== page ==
SALT LAKE CITY
Rummy, that old war horse whose brilliant military campaign vanquished Saddam Hussein, has been muzzled. Karl, the backroom architect of the presidential reelection campaign that obliterated John Kerry, has been promoted.
And Condi is the rising star of the Bush second term, unleashed to manage with dignified but bare-knuckled diplomacy the president's international agenda.
The charm offensive against Gaullist hauteur and Teutonic disdain is already under way. There has been hand kissing in Paris, and it is "Condi" and "Michel" (Michel Barnier) between foreign ministers. In Germany, Chancellor Gerhard Schröder was full of "wow" after his meeting with Condi.
But make no mistake about it, Condoleezza Rice, this slender, cultured, sophisticated vicar (or should it be vicaress?) of President Bush's foreign policy is no diplomatic cream puff. A hard-line adviser to George Bush even before he became president, she is extraordinarily close to him and among the most fervent devotees and articulators of his policies.
While Dr. Rice's predecessor as secretary of State, Colin Powell, stepped up and saluted the president, he had private reservations about some of the administration's directions. Not so with Rice. On policy, there is no daylight between her and the president. As one diplomat put it: "There may be more tact in Bush's second term, and fewer troops and bombs, but foreign policy will be just as aggressive and ambitious."
And while Mr. Powell's stature could have made him a presidential contender, Rice is a Bush loyalist with no known pretensions to the presidency (tempting though it might be to contemplate a contest between Rice and Hillary Rodham Clinton).
Rice's mandate is to garner support from allies for the war against terrorism, isolate countries that support terrorism, and aggressively promote democracy, which ideally would shrink terrorism's breeding grounds. As she said, significantly, in Paris: "The Arab people can no longer be isolated from the prosperity and human dignity that freedom brings."
Much of her focus must be directed at this Islamic world. That means concentrating on the Israeli-Palestinian conflict, the outcome of which is significant in shaping Arab opinion of the US, as well as assuring the progress of democracy in Iraq, which if successful could be a beacon to countries throughout the Middle East.
In the case of negotiations between Palestinians and Israel, the administration is offering greater, but careful involvement. Washington is encouraged by the moderate steps being taken by Palestinian President Mahmoud Abbas and Israeli Prime Minister Ariel Sharon. But the confrontation has gone on for years, and there have been many disappointments on the road to an accommodation. Thus while Rice met with each of them separately on her first trip to the region, and stressed US commitment to a settlement, she didn't stay to participate in their face-to-face summit in Sharm el-Sheikh.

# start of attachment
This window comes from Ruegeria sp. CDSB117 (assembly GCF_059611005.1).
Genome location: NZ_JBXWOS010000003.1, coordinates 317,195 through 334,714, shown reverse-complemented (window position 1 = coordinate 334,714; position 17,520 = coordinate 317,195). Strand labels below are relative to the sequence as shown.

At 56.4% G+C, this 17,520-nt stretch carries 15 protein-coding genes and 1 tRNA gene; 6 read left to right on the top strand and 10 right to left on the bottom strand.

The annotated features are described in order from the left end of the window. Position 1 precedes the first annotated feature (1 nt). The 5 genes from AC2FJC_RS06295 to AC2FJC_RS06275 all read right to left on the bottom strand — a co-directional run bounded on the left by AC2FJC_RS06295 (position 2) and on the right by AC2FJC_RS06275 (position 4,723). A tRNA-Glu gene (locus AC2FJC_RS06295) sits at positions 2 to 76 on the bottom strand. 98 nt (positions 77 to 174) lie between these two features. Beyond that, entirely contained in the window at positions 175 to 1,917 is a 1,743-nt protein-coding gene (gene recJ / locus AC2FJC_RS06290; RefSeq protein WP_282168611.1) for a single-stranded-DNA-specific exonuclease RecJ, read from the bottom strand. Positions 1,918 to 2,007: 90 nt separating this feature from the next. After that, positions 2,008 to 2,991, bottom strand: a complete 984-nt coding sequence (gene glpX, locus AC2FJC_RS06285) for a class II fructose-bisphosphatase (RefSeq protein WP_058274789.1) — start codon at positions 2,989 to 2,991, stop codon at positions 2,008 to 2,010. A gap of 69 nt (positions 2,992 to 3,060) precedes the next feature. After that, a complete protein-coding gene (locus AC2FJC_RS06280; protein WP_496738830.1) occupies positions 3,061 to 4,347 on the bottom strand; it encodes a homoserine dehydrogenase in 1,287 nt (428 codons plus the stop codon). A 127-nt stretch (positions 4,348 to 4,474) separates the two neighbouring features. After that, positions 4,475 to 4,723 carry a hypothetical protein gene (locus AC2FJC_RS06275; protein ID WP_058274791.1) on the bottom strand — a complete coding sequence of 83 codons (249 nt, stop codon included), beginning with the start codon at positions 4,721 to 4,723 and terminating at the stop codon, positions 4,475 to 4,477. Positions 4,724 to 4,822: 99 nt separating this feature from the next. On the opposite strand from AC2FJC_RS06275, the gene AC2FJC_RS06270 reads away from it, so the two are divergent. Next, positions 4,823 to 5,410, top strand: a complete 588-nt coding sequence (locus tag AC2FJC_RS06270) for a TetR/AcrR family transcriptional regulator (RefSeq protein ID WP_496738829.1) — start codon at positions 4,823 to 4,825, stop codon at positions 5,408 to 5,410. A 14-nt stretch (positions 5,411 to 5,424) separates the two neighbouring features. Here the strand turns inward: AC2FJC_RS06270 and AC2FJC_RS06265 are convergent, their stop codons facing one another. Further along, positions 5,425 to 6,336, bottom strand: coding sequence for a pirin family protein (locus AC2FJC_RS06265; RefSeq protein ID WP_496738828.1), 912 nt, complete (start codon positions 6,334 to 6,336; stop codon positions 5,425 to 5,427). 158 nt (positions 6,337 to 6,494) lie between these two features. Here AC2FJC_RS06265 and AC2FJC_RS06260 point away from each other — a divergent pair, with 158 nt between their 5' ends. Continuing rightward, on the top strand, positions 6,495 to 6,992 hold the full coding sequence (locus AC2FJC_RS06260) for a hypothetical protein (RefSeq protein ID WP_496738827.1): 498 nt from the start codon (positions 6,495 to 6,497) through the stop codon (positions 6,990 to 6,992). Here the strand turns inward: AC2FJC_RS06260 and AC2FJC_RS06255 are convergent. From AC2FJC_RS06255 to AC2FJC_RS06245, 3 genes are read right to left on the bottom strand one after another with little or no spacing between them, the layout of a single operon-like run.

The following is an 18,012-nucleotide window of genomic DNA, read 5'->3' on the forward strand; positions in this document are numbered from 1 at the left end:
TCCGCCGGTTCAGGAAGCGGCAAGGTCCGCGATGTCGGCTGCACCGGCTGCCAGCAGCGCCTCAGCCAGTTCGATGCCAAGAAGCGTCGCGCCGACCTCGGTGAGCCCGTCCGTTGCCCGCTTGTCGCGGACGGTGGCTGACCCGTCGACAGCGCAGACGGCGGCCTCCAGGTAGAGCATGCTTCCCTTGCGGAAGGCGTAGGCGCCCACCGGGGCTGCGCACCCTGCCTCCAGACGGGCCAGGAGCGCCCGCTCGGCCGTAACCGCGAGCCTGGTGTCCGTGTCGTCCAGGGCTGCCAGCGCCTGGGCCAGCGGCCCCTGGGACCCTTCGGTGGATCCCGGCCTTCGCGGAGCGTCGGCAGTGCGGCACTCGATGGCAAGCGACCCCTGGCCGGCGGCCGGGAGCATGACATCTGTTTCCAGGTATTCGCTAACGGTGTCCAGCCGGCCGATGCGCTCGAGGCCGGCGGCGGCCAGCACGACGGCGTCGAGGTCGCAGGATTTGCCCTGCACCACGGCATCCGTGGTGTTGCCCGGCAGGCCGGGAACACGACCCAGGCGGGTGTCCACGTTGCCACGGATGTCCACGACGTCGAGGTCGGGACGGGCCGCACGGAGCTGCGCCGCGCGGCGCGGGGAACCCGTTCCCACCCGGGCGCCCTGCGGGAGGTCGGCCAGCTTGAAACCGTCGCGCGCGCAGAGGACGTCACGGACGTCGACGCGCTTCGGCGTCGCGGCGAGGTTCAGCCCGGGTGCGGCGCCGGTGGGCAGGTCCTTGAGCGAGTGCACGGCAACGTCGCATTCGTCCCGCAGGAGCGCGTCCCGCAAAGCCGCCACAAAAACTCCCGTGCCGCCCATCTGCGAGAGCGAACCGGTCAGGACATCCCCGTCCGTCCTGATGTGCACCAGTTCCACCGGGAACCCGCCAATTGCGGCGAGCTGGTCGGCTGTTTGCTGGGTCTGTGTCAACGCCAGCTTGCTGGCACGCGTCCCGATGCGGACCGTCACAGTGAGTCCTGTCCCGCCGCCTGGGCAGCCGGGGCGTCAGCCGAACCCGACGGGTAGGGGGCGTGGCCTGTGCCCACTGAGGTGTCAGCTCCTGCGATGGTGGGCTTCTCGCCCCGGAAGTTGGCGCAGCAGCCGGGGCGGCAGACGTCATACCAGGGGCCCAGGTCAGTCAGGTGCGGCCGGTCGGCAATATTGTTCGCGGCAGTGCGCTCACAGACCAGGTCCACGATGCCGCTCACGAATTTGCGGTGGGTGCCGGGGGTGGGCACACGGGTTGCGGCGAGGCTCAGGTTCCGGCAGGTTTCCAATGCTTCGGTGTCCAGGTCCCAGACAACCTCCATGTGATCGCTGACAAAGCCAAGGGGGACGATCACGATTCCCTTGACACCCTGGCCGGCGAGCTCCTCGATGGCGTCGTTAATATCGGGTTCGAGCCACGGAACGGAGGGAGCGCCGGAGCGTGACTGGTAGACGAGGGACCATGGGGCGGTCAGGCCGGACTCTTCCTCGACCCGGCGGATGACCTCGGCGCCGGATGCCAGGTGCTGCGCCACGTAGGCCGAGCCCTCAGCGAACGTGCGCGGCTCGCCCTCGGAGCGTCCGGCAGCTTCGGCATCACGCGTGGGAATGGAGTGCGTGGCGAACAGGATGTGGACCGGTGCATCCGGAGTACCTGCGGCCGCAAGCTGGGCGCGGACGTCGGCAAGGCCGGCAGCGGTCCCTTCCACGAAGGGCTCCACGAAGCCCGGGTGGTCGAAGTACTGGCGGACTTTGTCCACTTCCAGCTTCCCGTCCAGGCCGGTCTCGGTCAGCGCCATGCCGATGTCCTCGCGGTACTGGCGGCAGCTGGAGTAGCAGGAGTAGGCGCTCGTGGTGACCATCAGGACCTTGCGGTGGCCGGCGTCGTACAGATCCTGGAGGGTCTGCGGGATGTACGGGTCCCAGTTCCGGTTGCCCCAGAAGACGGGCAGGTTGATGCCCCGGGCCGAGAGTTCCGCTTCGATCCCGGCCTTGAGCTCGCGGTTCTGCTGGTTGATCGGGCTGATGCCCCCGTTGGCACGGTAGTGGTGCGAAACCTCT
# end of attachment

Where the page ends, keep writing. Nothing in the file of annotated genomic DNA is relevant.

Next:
In Iraq, the stakes are high for the US, for Secretary Rice, and the Arab world.
Majority Shiites are maneuvering with the minority Kurds and Sunnis following elections in January to the interim national assembly. It is the democratic process in action, although nobody can tell at this stage how it will play out, or just what form of democracy the Iraqis will embrace. The US has already expended much blood and treasure in Iraq to overthrow Hussein and free the Iraqi people. It must keep its military there long enough to provide security for a legitimate new government. Rice must deftly manage the US role in this political process.
Syria looks as though it may now be high on her agenda. Syria maintains it had nothing to do with the murder of the former Lebanese prime minister, but many Lebanese doubt that. So does the Bush administration, which has recalled its ambassador as part of a stiff new warning to the Damascus regime.
Then there is Iran, which says it is not developing nuclear weapons, but probably is. And North Korea, which says it has them, but maybe doesn't.
Diplomacy is in train in both cases to try to persuade them to abandon their nuclear options. It is not going particularly well.
Rice says no military action is planned against Iran. The military options against North Korea are limited. But beyond multilateral diplomacy, there are various options including action by the United Nations, multilateral or unilateral sanctions, and, in the case of North Korea, quarantine and isolation.
With such challenges ahead, Bush's second-term secretary of State seems sure to play a critical role under the international spotlight.
• John Hughes, a former editor of the Monitor, served as assistant secretary of state in the Reagan administration.